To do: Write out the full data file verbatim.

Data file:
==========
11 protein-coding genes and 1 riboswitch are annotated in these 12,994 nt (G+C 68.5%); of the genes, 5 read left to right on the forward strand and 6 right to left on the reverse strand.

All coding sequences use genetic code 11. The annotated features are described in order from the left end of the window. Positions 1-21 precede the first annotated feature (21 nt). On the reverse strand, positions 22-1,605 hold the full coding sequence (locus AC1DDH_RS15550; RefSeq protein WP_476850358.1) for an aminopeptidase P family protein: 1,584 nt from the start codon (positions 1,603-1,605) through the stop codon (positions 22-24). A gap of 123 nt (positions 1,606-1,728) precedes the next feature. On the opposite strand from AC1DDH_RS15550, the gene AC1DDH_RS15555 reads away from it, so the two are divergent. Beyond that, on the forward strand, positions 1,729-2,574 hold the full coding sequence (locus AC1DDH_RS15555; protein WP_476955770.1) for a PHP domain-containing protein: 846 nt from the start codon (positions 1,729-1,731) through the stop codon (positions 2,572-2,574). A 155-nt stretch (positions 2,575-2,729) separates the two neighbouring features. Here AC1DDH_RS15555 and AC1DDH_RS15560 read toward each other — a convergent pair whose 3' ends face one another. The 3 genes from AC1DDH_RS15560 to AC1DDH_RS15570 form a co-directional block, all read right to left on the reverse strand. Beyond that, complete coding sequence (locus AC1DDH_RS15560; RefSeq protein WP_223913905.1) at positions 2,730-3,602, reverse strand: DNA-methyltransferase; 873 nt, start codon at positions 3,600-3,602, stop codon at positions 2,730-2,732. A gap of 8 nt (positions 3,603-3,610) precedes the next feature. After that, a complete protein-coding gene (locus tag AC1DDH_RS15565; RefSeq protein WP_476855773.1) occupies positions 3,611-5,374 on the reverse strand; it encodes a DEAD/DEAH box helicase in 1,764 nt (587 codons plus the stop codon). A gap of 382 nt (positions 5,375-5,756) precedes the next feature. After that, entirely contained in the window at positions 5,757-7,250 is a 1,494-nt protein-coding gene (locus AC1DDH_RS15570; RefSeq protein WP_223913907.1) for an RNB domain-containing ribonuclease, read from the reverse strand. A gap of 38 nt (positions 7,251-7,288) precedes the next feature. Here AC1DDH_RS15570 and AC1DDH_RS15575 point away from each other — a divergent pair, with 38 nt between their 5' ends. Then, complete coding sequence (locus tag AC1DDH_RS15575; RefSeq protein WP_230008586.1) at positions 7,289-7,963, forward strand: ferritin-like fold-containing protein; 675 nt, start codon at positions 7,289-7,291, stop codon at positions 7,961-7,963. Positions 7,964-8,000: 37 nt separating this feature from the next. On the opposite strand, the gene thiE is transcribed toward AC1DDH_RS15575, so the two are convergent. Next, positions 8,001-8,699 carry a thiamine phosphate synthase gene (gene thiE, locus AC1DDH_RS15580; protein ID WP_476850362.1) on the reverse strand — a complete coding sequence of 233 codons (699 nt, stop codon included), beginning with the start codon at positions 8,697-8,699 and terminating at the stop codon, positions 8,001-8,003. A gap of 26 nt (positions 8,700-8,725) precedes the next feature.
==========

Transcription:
11 protein-coding genes and 1 riboswitch are annotated in these 12,994 nt (G+C 68.5%); of the genes, 5 read left to right on the forward strand and 6 right to left on the reverse strand.

All coding sequences use genetic code 11. The annotated features are described in order from the left end of the window. Positions 1-21 precede the first annotated feature (21 nt). On the reverse strand, positions 22-1,605 hold the full coding sequence (locus AC1DDH_RS15550; RefSeq protein WP_476850358.1) for an aminopeptidase P family protein: 1,584 nt from the start codon (positions 1,603-1,605) through the stop codon (positions 22-24). A gap of 123 nt (positions 1,606-1,728) precedes the next feature. On the opposite strand from AC1DDH_RS15550, the gene AC1DDH_RS15555 reads away from it, so the two are divergent. Beyond that, on the forward strand, positions 1,729-2,574 hold the full coding sequence (locus AC1DDH_RS15555; protein WP_476955770.1) for a PHP domain-containing protein: 846 nt from the start codon (positions 1,729-1,731) through the stop codon (positions 2,572-2,574). A 155-nt stretch (positions 2,575-2,729) separates the two neighbouring features. Here AC1DDH_RS15555 and AC1DDH_RS15560 read toward each other — a convergent pair whose 3' ends face one another. The 3 genes from AC1DDH_RS15560 to AC1DDH_RS15570 form a co-directional block, all read right to left on the reverse strand. Beyond that, complete coding sequence (locus AC1DDH_RS15560; RefSeq protein WP_223913905.1) at positions 2,730-3,602, reverse strand: DNA-methyltransferase; 873 nt, start codon at positions 3,600-3,602, stop codon at positions 2,730-2,732. A gap of 8 nt (positions 3,603-3,610) precedes the next feature. After that, a complete protein-coding gene (locus tag AC1DDH_RS15565; RefSeq protein WP_476855773.1) occupies positions 3,611-5,374 on the reverse strand; it encodes a DEAD/DEAH box helicase in 1,764 nt (587 codons plus the stop codon). A gap of 382 nt (positions 5,375-5,756) precedes the next feature. After that, entirely contained in the window at positions 5,757-7,250 is a 1,494-nt protein-coding gene (locus AC1DDH_RS15570; RefSeq protein WP_223913907.1) for an RNB domain-containing ribonuclease, read from the reverse strand. A gap of 38 nt (positions 7,251-7,288) precedes the next feature. Here AC1DDH_RS15570 and AC1DDH_RS15575 point away from each other — a divergent pair, with 38 nt between their 5' ends. Then, complete coding sequence (locus tag AC1DDH_RS15575; RefSeq protein WP_230008586.1) at positions 7,289-7,963, forward strand: ferritin-like fold-containing protein; 675 nt, start codon at positions 7,289-7,291, stop codon at positions 7,961-7,963. Positions 7,964-8,000: 37 nt separating this feature from the next. On the opposite strand, the gene thiE is transcribed toward AC1DDH_RS15575, so the two are convergent. Next, positions 8,001-8,699 carry a thiamine phosphate synthase gene (gene thiE, locus AC1DDH_RS15580; protein ID WP_476850362.1) on the reverse strand — a complete coding sequence of 233 codons (699 nt, stop codon included), beginning with the start codon at positions 8,697-8,699 and terminating at the stop codon, positions 8,001-8,003. A gap of 26 nt (positions 8,700-8,725) precedes the next feature.